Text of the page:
Educational_Attainment_US_Census_2012 - Educational...

Info icon This preview shows pages 1–2. Sign up to view the full content.

View Full Document Right Arrow Icon
U.S. Department of Commerce Economics and Statistics Administration U.S. CENSUS BUREAU Issued February 2012 P20-566 Current Population Reports By Camille L. Ryan and Julie Siebens Educational Attainment in the United States: 2009 Population Characteristics This report provides a portrait of educational attainment in the United States based on data collected in the 2009 American Community Survey (ACS) and the 2005–2009 ACS 5-year estimates. It also uses data from the Annual Social and Economic Supplement (ASEC) to the Current Population Survey (CPS) collected in 2009 and earlier, as well as monthly data from the CPS. Prior to 2007, U.S. Census Bureau reports on educa- tional attainment were based on data primarily from the CPS. 1 The ACS is now used as the main source of educational attainment data because it has a larger sample and provides more reliable statis- tics for small levels of geography. The report also provides estimates of educational attainment in the United States, including comparisons by demo- graphic characteristics such as age, sex, race, and Hispanic origin. Information about educational attainment among the native-born and foreign-born populations is included. This report also presents a geographic picture of educational attain- ment with estimates by region and state. Workers’ median earnings by educational attainment are also addressed, including differences by sex, race, and Hispanic origin, as well as unemployment rates by educational attainment. Historical data are included to present some general trends over time. 1 For information on the differences between the ACS and CPS estimates, see Comparison of ACS and ASEC Data on Educational Attainment: 2004, Washington, DC, U.S. Census Bureau, 2007, and accompanying tables and figures, available on the Census Bureau’s Web site at <www.census.gov/acs/www/Downloads /library/2007/2007_Scanniello_01.pdf>. HIGHLIGHTS In 2009, more than 4 out of 5 (85 per- cent) adults aged 25 and over reported having at least a high school diploma or its equivalent, while over 1 in 4 (28 percent) reported a bachelor’s degree or higher. This reflects more than a three-fold increase in high school attainment and more than a five-fold increase in college attainment since the Census Bureau first collected edu- cational attainment data in 1940. 2 A larger proportion of women than men had completed high school or more education. 3 A larger propor- tion of men had received at least a bachelor’s degree. However, because women 25 years old and over outnum- ber men aged 25 and over, the number of women with bachelor’s degrees is larger than the number of men with these degrees. Among people aged 25 to 34, the percentage of women with a bachelor’s degree or higher was 35 percent compared with 27 percent of men.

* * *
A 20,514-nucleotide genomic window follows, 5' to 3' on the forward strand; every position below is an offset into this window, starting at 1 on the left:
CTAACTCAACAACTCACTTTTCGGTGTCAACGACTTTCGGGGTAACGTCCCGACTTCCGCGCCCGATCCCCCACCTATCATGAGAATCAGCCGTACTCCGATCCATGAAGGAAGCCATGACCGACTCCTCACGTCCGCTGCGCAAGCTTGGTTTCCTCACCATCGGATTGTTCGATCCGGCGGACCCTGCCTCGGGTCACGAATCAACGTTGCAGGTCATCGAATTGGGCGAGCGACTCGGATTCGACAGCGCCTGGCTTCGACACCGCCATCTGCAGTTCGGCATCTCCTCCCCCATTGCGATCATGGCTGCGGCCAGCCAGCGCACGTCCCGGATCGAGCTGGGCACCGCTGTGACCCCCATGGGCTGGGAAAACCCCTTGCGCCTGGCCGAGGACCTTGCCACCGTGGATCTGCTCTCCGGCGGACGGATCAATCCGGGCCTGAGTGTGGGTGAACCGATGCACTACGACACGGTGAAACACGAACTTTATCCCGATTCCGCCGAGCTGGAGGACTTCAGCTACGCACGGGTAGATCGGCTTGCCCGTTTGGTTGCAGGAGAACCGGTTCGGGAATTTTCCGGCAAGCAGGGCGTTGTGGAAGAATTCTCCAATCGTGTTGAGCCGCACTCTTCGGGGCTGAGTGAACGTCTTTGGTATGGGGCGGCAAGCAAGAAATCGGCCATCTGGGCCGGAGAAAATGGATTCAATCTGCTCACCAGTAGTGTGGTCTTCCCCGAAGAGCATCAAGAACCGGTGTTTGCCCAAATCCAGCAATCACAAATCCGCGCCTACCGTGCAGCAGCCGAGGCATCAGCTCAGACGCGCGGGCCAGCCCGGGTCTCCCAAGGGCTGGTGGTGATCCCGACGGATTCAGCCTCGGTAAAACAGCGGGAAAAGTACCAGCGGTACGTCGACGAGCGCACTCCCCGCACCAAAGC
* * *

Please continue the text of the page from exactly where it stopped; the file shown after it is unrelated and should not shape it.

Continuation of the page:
Image of page 1

Info iconThis preview has intentionally blurred sections. Sign up to view the full version.

View Full Document Right Arrow Icon
Image of page 2
This is the end of the preview. Sign up to access the rest of the document.

{[ snackBarMessage ]}

What students are saying

  • Left Quote Icon

    As a current student on this bumpy collegiate pathway, I stumbled upon Course Hero, where I can find study resources for nearly all my courses, get online help from tutors 24/7, and even share my old projects, papers, and lecture notes with other students.

    Student Picture

    Kiran Temple University Fox School of Business ‘17, Course Hero Intern

  • Left Quote Icon

    I cannot even describe how much Course Hero helped me this summer. It’s truly become something I can always rely on and help me. In the end, I was not only able to survive summer classes, but I was able to thrive thanks to Course Hero.

    Student Picture

    Dana University of Pennsylvania ‘17, Course Hero Intern

  • Left Quote Icon

    The ability to access any university’s resources through Course Hero proved invaluable in my case. I was behind on Tulane coursework and actually used UCLA’s materials to help me move forward and get everything together on time.

    Student Picture

    Jill Tulane University ‘16, Course Hero Intern